MSU Study Shows Brief Interuptions May Double Errors

Jan 7, 2013

A quick glance at a cell phone won’t just hurt your ability to drive.  It may also double the errors you make at work.

Researchers at Michigan State University are exploring how interruptions affect the work place.

Erik Altmann is an Associate Professor of Psychology at MSU.

He says the study asked 300 college students to perform a series of tasks in order. 

Occasionally they were interrupted for about 2 seconds then returned their attention to the task.

Altmann says the results actually surprised him.  “I did not think interruptions of two seconds would have any effect on people’s performance.  And so, even though we may think they are important and they may actually involve important information, there is a cost to the person you are interrupting."

But their errors actually doubled if they were interrupted for about 2 seconds then resumed the task.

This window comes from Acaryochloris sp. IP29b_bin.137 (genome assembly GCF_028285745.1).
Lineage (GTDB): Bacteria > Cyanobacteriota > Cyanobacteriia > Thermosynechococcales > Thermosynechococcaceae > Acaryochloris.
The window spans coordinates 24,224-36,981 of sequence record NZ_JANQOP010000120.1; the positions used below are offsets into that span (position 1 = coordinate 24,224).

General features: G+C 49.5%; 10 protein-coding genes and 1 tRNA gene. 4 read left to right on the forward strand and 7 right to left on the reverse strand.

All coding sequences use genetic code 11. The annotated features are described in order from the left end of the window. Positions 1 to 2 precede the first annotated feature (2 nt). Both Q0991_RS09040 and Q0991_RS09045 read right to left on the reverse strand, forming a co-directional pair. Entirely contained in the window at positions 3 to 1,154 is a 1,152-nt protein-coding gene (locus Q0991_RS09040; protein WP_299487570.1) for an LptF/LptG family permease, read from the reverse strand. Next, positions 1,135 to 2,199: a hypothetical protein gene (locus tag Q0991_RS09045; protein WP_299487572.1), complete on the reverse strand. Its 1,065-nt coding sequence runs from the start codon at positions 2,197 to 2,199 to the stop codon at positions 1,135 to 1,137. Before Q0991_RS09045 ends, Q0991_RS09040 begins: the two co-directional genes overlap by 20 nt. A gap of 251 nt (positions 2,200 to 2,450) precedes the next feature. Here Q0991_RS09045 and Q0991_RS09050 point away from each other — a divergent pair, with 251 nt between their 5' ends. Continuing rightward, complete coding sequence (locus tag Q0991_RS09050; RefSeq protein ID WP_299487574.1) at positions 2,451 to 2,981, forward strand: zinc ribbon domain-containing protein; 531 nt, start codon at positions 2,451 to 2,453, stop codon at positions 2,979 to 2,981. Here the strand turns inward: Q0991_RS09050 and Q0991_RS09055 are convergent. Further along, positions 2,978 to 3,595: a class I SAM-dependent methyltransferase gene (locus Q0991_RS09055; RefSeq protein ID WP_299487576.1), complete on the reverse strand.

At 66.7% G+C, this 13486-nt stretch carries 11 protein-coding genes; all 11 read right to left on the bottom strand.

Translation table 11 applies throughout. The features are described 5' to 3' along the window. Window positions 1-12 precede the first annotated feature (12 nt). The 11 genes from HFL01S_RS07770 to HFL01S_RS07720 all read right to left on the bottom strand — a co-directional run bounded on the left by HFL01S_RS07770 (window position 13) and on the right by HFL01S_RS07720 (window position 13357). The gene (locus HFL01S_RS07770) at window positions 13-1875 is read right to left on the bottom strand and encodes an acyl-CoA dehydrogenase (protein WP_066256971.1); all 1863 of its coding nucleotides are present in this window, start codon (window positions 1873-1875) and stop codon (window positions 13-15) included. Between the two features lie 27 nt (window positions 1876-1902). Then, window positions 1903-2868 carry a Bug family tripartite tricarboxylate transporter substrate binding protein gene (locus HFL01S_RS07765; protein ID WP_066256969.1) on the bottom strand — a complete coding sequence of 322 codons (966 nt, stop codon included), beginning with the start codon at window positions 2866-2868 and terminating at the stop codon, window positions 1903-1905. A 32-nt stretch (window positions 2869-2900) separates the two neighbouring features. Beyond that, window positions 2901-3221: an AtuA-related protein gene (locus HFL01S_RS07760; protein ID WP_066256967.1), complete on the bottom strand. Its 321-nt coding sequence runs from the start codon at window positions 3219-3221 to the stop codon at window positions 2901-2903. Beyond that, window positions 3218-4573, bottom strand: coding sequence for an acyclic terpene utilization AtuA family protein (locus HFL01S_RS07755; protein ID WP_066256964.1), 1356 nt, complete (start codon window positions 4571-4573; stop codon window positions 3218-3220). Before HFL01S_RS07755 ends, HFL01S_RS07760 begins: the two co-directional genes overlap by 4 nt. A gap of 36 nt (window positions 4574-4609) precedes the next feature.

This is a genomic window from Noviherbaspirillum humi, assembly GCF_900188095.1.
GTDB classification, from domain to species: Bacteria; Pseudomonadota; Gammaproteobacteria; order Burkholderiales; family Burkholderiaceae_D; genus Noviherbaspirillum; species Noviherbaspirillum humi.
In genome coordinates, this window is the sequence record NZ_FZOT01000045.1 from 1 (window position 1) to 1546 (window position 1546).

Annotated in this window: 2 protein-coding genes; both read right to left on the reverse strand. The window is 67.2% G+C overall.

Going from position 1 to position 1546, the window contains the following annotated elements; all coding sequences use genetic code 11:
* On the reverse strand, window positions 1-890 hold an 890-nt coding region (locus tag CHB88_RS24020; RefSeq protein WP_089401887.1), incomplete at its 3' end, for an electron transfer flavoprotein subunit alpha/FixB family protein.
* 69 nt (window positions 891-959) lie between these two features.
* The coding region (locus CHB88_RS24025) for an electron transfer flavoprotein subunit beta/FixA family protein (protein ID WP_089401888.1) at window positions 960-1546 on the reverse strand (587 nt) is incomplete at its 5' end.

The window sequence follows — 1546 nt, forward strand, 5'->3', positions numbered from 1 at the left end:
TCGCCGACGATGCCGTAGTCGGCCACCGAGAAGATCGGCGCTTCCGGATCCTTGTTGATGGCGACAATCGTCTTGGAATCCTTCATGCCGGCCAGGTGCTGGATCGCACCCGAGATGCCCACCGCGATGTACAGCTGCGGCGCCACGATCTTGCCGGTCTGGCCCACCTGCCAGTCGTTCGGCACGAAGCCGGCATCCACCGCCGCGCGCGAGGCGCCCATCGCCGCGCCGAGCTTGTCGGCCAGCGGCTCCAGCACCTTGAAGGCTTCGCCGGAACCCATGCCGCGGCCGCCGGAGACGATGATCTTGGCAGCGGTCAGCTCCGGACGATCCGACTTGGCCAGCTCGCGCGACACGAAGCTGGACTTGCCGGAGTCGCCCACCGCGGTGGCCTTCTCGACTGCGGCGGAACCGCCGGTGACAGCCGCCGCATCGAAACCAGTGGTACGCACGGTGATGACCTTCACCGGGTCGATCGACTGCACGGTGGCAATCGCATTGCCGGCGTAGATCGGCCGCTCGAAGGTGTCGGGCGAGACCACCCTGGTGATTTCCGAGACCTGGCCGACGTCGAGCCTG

And Altmann says the results may be more significant when he expands the study to include older adults.  “Our cognitive processes slow down and you know we have these filters on the world a little bit, and we don’t quite have the same training that younger adults to do with multi-tasking and so we may be even more at risk.”

Altmann recommends turning off cell phones and alerting co-workers about deadlines to minimize errors. 

-  Chris Zollars, Michigan Radio Newsroom

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